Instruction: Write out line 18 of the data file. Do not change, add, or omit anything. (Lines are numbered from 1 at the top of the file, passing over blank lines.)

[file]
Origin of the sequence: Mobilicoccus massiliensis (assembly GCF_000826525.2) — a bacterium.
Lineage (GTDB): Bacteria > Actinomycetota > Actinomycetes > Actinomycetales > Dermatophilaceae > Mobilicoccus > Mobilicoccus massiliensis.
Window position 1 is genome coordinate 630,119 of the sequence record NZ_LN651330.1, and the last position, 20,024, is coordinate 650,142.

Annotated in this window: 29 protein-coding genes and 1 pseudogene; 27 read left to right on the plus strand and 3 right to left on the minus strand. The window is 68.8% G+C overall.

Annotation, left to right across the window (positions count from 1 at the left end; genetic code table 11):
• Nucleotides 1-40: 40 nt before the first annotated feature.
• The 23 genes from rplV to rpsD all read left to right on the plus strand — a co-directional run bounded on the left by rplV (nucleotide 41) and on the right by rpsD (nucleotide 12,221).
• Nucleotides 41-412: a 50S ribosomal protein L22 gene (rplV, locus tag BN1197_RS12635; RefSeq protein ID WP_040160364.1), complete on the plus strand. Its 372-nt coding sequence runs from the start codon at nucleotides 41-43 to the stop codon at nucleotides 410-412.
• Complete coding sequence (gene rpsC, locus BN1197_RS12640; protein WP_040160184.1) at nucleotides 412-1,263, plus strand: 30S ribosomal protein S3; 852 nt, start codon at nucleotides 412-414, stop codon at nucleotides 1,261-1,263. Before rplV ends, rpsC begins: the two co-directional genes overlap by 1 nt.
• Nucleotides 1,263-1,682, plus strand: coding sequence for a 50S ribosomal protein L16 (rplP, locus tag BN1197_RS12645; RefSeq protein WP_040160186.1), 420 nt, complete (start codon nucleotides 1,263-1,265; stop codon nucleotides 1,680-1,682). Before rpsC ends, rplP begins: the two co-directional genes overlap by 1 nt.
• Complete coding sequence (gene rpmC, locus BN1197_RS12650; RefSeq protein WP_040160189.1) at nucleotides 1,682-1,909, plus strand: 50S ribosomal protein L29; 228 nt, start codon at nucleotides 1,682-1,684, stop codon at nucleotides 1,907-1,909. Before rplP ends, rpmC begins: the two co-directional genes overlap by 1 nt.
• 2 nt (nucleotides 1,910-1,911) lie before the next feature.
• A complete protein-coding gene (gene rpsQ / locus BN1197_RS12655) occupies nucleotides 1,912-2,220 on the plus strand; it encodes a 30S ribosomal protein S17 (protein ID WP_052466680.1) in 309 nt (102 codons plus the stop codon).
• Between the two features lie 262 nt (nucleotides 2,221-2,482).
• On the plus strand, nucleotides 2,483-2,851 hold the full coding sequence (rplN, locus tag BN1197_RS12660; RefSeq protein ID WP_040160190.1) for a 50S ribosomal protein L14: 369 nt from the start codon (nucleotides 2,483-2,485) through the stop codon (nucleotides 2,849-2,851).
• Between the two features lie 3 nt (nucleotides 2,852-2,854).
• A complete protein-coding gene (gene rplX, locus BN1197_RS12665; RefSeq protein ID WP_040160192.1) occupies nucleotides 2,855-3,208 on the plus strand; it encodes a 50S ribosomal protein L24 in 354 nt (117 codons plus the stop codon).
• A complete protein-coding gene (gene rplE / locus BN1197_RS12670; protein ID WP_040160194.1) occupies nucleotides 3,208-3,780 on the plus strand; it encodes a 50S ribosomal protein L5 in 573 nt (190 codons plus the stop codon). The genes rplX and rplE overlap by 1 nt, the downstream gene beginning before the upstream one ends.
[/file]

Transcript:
• A complete protein-coding gene (gene rplE / locus BN1197_RS12670; protein ID WP_040160194.1) occupies nucleotides 3,208-3,780 on the plus strand; it encodes a 50S ribosomal protein L5 in 573 nt (190 codons plus the stop codon). The genes rplX and rplE overlap by 1 nt, the downstream gene beginning before the upstream one ends.